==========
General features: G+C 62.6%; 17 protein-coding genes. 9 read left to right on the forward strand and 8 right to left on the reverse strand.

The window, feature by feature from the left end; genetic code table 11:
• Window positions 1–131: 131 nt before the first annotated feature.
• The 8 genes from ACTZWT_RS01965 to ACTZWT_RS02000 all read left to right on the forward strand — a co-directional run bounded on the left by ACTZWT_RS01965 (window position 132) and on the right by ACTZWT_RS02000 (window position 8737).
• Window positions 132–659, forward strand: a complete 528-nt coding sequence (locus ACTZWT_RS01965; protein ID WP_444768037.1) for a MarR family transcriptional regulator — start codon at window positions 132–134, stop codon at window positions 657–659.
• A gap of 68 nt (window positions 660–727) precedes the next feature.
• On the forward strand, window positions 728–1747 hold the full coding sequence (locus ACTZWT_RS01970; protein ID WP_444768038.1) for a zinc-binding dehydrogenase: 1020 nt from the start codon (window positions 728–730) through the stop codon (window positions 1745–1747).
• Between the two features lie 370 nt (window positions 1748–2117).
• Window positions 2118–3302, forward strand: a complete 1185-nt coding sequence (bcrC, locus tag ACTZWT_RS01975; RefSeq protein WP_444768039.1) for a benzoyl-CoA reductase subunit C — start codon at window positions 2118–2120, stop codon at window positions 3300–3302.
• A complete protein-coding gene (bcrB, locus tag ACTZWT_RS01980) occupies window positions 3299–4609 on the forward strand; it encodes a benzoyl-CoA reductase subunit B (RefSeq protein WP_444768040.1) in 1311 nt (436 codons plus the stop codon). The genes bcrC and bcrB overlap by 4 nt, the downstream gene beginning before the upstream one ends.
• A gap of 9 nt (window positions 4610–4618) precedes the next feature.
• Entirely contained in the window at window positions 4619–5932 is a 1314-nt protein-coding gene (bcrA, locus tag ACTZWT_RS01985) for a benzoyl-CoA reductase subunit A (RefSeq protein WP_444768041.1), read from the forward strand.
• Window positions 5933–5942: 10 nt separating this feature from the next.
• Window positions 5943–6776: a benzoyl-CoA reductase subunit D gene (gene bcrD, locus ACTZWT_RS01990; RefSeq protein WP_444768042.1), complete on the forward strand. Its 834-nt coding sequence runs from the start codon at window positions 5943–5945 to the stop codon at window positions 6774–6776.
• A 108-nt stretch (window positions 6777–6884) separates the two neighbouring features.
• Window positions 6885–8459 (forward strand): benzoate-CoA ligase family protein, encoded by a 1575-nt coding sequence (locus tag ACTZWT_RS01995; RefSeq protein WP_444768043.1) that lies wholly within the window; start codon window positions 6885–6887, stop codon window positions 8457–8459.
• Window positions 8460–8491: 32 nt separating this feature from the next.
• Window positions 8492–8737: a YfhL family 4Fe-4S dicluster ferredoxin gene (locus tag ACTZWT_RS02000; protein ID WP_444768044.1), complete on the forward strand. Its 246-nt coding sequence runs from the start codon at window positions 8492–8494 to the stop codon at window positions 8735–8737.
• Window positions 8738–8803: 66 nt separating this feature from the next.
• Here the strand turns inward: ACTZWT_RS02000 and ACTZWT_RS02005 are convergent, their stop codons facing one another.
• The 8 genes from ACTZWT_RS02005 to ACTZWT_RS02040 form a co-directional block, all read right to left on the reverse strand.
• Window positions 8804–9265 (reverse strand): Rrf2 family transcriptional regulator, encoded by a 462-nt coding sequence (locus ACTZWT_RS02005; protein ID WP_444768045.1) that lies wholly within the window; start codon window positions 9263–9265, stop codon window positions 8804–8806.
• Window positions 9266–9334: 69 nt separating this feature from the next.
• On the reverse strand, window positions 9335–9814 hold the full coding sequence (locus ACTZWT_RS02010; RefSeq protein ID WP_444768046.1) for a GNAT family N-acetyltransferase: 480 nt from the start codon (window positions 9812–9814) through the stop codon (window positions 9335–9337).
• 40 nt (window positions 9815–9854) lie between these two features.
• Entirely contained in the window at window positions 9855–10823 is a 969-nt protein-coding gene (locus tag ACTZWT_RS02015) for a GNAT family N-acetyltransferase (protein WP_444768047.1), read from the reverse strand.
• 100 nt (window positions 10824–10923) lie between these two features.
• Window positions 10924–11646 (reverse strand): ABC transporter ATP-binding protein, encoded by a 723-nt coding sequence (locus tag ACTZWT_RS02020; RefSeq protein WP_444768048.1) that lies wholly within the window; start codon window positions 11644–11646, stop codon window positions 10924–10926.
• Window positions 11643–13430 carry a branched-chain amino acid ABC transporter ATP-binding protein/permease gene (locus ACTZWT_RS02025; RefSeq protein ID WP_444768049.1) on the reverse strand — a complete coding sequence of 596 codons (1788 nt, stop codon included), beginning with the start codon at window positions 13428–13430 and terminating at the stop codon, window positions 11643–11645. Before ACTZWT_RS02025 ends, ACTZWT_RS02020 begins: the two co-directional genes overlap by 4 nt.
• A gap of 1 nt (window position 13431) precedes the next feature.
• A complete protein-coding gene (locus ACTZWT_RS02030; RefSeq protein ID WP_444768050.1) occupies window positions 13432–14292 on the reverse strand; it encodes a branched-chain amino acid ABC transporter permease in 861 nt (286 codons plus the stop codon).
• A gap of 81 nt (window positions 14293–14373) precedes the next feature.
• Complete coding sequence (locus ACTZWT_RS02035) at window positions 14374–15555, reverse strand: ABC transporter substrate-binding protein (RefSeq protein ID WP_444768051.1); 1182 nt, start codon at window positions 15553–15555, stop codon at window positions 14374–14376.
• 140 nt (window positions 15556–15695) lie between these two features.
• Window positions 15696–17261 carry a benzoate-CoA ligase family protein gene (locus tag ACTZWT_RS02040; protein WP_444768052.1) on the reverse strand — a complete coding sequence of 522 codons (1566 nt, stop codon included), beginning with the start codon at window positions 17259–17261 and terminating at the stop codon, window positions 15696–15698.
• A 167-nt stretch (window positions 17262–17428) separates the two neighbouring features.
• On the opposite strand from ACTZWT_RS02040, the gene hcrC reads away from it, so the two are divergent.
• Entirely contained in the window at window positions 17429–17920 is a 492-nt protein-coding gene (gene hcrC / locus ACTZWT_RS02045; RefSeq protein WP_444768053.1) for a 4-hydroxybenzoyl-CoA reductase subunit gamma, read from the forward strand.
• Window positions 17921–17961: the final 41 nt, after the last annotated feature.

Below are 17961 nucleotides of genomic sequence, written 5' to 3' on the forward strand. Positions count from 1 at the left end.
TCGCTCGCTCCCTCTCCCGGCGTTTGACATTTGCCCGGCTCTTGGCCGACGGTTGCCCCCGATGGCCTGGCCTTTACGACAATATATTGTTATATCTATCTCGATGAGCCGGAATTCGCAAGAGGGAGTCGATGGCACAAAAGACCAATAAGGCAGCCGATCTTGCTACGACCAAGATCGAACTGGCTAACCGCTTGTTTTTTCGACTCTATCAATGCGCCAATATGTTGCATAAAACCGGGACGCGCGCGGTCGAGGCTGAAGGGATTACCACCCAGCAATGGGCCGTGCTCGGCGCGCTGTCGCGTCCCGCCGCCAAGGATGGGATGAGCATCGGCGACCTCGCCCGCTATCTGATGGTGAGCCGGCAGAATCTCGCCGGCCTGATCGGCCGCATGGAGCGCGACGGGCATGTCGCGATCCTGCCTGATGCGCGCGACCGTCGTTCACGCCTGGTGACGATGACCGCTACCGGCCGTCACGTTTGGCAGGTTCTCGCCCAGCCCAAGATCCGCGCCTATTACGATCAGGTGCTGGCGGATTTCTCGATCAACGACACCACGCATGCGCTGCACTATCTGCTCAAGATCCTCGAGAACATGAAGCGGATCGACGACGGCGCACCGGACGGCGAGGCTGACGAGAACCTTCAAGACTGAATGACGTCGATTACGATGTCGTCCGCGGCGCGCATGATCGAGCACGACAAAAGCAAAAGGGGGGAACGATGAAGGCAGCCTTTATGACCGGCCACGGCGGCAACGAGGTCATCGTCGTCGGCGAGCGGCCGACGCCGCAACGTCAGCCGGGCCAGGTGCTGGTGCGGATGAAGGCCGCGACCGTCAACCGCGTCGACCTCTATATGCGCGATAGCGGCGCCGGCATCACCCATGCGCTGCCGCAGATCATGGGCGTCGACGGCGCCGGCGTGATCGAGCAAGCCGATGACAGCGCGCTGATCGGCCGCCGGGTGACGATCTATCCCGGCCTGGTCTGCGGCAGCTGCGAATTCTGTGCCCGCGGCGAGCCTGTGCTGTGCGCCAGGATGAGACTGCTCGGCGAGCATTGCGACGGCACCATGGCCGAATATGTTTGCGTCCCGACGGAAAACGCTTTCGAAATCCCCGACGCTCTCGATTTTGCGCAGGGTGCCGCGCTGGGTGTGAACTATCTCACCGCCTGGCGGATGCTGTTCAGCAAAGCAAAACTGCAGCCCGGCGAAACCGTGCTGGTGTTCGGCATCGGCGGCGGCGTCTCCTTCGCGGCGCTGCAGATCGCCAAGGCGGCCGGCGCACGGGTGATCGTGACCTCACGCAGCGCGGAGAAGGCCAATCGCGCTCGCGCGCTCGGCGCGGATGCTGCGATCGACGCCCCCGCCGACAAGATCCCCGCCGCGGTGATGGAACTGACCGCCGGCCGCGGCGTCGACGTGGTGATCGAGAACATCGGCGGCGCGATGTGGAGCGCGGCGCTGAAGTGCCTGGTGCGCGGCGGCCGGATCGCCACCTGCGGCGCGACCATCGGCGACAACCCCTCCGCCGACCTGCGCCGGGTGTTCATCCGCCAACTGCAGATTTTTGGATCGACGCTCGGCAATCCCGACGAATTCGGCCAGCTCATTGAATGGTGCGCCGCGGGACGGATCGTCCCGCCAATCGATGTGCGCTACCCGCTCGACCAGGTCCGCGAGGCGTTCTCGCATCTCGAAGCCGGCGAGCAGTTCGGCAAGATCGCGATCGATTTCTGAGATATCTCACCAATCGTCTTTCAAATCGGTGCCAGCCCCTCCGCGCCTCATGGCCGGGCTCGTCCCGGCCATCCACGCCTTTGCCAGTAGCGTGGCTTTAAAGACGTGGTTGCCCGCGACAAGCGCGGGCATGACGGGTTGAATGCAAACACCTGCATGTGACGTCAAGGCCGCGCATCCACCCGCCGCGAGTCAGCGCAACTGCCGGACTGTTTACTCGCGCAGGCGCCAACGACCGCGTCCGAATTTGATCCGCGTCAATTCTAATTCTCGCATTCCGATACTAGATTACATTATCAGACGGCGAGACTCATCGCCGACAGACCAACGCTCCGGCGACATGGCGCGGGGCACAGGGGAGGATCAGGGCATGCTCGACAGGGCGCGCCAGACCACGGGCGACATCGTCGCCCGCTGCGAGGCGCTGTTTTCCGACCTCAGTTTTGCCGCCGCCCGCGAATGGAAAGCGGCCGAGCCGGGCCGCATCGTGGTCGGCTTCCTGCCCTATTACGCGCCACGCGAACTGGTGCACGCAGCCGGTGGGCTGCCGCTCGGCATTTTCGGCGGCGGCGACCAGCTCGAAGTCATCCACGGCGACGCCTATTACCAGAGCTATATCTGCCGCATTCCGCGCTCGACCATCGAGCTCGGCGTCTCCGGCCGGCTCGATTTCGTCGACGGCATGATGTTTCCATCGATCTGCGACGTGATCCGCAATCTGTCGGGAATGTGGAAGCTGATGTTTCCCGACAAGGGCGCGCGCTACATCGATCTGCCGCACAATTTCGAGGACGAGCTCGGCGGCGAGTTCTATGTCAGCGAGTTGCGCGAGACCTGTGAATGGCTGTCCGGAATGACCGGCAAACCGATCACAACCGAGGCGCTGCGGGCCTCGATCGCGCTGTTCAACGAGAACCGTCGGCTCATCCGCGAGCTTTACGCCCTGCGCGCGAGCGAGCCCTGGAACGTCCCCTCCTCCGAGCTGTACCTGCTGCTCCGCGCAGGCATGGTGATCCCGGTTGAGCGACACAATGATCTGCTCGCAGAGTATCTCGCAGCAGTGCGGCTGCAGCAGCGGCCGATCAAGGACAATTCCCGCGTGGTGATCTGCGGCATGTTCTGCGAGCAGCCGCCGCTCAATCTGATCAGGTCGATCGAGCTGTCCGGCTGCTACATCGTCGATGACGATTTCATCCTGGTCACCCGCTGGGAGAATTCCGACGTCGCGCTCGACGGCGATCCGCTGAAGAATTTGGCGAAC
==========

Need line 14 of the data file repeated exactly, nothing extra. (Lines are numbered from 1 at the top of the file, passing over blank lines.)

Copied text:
• Window positions 5943–6776: a benzoyl-CoA reductase subunit D gene (gene bcrD, locus ACTZWT_RS01990; RefSeq protein WP_444768042.1), complete on the forward strand. Its 834-nt coding sequence runs from the start codon at window positions 5943–5945 to the stop codon at window positions 6774–6776.